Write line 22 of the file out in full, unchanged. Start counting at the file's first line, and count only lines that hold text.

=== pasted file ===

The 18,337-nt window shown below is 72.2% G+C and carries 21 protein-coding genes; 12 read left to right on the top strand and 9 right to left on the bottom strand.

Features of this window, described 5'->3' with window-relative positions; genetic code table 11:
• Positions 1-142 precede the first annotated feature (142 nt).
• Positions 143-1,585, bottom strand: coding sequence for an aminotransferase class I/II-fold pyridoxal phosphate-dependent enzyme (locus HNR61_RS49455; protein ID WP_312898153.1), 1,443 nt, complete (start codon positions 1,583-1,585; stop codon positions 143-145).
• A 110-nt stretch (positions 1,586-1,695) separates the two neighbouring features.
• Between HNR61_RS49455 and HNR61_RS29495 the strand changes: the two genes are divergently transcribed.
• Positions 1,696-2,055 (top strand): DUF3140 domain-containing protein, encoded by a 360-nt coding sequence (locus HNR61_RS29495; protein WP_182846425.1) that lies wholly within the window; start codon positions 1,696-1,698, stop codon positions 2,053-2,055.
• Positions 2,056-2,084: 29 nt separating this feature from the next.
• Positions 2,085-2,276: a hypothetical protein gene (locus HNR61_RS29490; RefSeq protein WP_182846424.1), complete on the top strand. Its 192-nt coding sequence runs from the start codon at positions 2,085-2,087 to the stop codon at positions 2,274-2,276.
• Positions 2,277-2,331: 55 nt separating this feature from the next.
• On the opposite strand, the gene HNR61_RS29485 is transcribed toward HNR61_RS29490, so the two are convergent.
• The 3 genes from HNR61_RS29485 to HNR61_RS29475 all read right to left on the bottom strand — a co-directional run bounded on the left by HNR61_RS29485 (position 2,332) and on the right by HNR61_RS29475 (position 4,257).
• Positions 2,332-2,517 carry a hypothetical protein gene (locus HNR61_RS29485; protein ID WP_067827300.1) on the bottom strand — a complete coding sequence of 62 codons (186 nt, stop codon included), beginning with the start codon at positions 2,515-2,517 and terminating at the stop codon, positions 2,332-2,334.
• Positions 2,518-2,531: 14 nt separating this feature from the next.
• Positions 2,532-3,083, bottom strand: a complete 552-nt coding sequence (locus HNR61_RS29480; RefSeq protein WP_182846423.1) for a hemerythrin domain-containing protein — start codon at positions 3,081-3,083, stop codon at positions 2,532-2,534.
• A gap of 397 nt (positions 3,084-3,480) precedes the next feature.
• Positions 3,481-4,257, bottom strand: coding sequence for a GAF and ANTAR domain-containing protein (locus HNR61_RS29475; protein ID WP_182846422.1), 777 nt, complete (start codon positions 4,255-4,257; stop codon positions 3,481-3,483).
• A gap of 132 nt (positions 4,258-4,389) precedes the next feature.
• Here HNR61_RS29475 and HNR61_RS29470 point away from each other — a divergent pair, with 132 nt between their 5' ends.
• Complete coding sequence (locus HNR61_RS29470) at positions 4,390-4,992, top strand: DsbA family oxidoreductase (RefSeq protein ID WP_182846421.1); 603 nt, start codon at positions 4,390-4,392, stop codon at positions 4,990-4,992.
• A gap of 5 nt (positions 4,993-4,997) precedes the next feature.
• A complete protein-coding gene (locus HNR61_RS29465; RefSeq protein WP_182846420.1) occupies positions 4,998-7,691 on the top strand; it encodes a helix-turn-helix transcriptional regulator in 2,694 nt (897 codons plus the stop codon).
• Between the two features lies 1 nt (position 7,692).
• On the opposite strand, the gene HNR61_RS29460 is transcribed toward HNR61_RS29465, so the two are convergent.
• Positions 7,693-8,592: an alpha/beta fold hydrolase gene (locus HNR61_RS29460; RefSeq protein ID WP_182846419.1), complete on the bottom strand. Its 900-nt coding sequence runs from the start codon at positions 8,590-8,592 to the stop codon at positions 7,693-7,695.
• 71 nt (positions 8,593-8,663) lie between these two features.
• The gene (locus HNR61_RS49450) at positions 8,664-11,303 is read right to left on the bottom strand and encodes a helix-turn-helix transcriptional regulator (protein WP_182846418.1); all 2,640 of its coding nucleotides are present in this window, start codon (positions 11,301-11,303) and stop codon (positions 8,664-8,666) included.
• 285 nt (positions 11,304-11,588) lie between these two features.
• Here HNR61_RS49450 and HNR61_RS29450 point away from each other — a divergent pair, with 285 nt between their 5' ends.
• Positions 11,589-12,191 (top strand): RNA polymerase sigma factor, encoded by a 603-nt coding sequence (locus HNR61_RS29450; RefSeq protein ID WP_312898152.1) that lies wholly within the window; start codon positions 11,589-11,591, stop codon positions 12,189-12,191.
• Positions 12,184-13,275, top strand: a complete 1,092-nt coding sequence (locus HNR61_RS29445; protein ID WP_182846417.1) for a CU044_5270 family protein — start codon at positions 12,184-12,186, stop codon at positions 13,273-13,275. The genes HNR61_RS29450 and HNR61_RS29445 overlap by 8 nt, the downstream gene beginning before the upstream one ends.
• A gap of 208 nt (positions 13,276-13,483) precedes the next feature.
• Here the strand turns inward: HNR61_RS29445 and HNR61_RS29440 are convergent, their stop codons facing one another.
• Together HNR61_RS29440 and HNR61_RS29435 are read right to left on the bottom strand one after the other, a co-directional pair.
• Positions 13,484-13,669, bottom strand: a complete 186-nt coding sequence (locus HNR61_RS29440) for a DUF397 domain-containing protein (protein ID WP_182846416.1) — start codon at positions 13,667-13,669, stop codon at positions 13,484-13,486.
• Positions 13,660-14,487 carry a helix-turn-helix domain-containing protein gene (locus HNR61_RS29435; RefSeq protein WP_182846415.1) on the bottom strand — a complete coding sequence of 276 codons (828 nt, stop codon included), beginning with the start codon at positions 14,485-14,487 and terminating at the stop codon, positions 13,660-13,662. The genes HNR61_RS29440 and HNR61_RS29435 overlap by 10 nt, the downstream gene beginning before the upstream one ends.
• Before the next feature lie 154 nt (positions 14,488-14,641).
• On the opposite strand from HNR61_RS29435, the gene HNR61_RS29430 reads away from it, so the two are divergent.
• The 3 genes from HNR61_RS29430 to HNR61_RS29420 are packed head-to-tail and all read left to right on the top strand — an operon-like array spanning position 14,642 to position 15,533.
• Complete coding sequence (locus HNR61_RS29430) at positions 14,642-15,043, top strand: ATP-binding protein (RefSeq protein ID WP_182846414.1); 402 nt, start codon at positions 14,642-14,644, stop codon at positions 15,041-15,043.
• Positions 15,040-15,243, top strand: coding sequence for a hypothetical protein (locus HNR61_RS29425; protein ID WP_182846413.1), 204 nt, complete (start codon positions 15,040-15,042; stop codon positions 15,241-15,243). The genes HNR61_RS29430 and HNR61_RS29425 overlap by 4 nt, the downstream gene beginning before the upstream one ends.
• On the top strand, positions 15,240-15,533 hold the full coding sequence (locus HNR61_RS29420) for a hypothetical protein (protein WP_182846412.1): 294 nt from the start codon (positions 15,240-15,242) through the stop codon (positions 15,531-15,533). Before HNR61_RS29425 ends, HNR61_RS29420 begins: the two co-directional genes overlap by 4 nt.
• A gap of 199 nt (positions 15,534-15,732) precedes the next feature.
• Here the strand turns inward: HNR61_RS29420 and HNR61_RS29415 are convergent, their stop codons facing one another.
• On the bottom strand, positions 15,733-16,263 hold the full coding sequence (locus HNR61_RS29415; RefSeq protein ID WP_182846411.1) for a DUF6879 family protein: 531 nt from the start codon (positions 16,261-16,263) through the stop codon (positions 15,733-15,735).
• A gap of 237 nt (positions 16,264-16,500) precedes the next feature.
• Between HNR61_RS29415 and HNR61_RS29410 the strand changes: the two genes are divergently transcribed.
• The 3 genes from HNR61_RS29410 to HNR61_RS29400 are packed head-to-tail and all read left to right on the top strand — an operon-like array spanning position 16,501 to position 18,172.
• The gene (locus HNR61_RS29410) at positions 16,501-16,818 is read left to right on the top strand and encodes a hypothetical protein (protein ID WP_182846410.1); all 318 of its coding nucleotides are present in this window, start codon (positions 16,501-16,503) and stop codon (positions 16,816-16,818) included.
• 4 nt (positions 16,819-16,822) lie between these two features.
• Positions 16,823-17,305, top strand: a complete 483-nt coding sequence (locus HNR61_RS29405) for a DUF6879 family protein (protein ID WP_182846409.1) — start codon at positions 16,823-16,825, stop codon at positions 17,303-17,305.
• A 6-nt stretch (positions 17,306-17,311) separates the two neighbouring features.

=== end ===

• A complete protein-coding gene (locus HNR61_RS29465; RefSeq protein WP_182846420.1) occupies positions 4,998-7,691 on the top strand; it encodes a helix-turn-helix transcriptional regulator in 2,694 nt (897 codons plus the stop codon).